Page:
# Conversion of a Galvanometer to an Ammeter

Tags: ammeter, conversion, galvanometer
 P: 1,395 I had this doubt for over 1 year! I thought of asking about it here. In the conversion of a galvanometer to an ammeter by connecting a shunt in parallel to the galvanometer, maximum amount of current flows through the shunt because it has a very very low resistance. In other words, very less amount of current flows through the galvanometer branch. How does it measure the correct current flowing through the circuit? If we connect a normal ammeter in series, all the current flows through it and hence it measure the correct current flowing.
 P: 474 An ammeter normally has a low resistance and is used in series so all the current flows through it. The lower you can make it's resistance the more sensitive it is - since less current is needed to show a reading. But suppose you had an ammeter which went to full scale with only 10mA flowing through it and you wanted to measure a current of 10amps? You need to make it so only 1/1000 of the current goes through the meter - so you put a resistor of 1/1000 the resistance of the ammeter in series with it.
P: 1,395
 Quote by NobodySpecial The lower you can make it's resistance the more sensitive it is - since less current is needed to show a reading.
For an ammeter (converted) to show a reading of say 10mA, all this current should flow through the galvanometer branch. If only a small part of it say 0.01mA flows through it, then the galvanometer measures 0.01mA as the current flowing. How will it measure 10mA?

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P: 7,205

## Conversion of a Galvanometer to an Ammeter

 Quote by Abdul Quadeer For an ammeter (converted) to show a reading of say 10mA, all this current should flow through the galvanometer branch. If only a small part of it say 0.01mA flows through it, then the galvanometer measures 0.01mA as the current flowing. How will it measure 10mA?
That is why you have a calibrated scale behind the needle. The shunt resistor used determines which scale you read. So the same current through the galvo coil will represent a different current through the shunt.
P: 1,395
 Quote by Integral That is why you have a calibrated scale behind the needle. The shunt resistor used determines which scale you read. So the same current through the galvo coil will represent a different current through the shunt.
What happens if we make the shunt resistance very large compared to the galvanometer so that all the current flows through the galvanometer. Can't we calibrate the galvanometer this way?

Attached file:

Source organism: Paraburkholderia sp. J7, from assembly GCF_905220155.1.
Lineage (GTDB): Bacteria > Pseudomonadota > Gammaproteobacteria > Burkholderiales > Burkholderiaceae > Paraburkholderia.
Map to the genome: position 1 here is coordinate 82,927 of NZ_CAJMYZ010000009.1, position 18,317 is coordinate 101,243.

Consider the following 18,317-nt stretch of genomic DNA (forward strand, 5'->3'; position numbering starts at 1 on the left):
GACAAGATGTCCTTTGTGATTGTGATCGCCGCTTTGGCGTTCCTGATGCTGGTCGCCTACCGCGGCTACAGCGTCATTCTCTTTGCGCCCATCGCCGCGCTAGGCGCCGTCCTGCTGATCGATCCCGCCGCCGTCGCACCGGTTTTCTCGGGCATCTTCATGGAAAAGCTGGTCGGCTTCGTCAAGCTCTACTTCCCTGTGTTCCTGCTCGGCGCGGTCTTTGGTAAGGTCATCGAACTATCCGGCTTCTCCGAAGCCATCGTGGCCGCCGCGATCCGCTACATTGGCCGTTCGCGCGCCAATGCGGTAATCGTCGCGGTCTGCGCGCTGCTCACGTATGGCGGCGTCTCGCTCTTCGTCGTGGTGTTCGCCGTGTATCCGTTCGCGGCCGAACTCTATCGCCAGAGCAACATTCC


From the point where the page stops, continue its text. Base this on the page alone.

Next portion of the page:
HW Helper P: 4,430 If you see a galvanometer, there is a rating. 20 μA/div. If the galvanometer has 30 divisions, it gives full scale deflection for 600 μA. You can measure the current up to 600 μA with the accuracy of 20 μA. If you want to increase the range of the ammeter from 0 to 10 A, constructed by the above galvanometer, you have to connect a low resistance shunt across the galvanometer such that when 10 A current is flowing in the circuit, only 600 μA flows through the galvanometer. Rest of the current flows through the shut to the main circuit.
 P: 5,462 I suggest the best way to think of a galvanometer is as a very sensitive ammeter - a microammeter in fact. The term galvanometer was introduced long before dedicated voltmeters, ammeters or modern convenient multimeters were introduced. You can perform the same shunt ( or parallel) resistance trick with any ammeter to anhance its range. Similarly you can convert it into a voltmeter by adding a series resistance.
P: 1,395
 Quote by rl.bhat If you see a galvanometer, there is a rating. 20 μA/div. If the galvanometer has 30 divisions, it gives full scale deflection for 600 μA. You can measure the current up to 600 μA with the accuracy of 20 μA. If you want to increase the range of the ammeter from 0 to 10 A, constructed by the above galvanometer, you have to connect a low resistance shunt across the galvanometer such that when 10 A current is flowing in the circuit, only 600 μA flows through the galvanometer. Rest of the current flows through the shut to the main circuit.
Thanks!! I understood it with your example.

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